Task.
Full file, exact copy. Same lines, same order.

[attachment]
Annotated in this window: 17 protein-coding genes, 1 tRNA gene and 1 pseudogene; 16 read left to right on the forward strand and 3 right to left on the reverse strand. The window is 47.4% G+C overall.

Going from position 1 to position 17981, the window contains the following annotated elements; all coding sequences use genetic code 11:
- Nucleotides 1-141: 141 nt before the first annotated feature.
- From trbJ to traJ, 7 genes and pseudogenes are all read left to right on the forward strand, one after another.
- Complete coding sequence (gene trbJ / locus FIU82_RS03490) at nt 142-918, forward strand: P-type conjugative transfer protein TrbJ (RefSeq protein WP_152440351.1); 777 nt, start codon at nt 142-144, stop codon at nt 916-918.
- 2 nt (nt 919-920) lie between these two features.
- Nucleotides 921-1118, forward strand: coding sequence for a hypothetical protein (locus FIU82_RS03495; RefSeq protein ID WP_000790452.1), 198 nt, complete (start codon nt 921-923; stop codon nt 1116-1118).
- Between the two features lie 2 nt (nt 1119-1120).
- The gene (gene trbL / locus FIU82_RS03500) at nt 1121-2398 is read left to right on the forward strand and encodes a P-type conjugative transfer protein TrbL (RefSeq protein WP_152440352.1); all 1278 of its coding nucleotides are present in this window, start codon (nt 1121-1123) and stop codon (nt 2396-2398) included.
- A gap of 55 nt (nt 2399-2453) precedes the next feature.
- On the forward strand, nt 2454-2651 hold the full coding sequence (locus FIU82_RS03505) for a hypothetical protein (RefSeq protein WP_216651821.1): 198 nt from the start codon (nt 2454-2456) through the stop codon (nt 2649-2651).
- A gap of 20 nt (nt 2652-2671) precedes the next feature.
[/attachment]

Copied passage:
Annotated in this window: 17 protein-coding genes, 1 tRNA gene and 1 pseudogene; 16 read left to right on the forward strand and 3 right to left on the reverse strand. The window is 47.4% G+C overall.

Going from position 1 to position 17981, the window contains the following annotated elements; all coding sequences use genetic code 11:
- Nucleotides 1-141: 141 nt before the first annotated feature.
- From trbJ to traJ, 7 genes and pseudogenes are all read left to right on the forward strand, one after another.
- Complete coding sequence (gene trbJ / locus FIU82_RS03490) at nt 142-918, forward strand: P-type conjugative transfer protein TrbJ (RefSeq protein WP_152440351.1); 777 nt, start codon at nt 142-144, stop codon at nt 916-918.
- 2 nt (nt 919-920) lie between these two features.
- Nucleotides 921-1118, forward strand: coding sequence for a hypothetical protein (locus FIU82_RS03495; RefSeq protein ID WP_000790452.1), 198 nt, complete (start codon nt 921-923; stop codon nt 1116-1118).
- Between the two features lie 2 nt (nt 1119-1120).
- The gene (gene trbL / locus FIU82_RS03500) at nt 1121-2398 is read left to right on the forward strand and encodes a P-type conjugative transfer protein TrbL (RefSeq protein WP_152440352.1); all 1278 of its coding nucleotides are present in this window, start codon (nt 1121-1123) and stop codon (nt 2396-2398) included.
- A gap of 55 nt (nt 2399-2453) precedes the next feature.
- On the forward strand, nt 2454-2651 hold the full coding sequence (locus FIU82_RS03505) for a hypothetical protein (RefSeq protein WP_216651821.1): 198 nt from the start codon (nt 2454-2456) through the stop codon (nt 2649-2651).
- A gap of 20 nt (nt 2652-2671) precedes the next feature.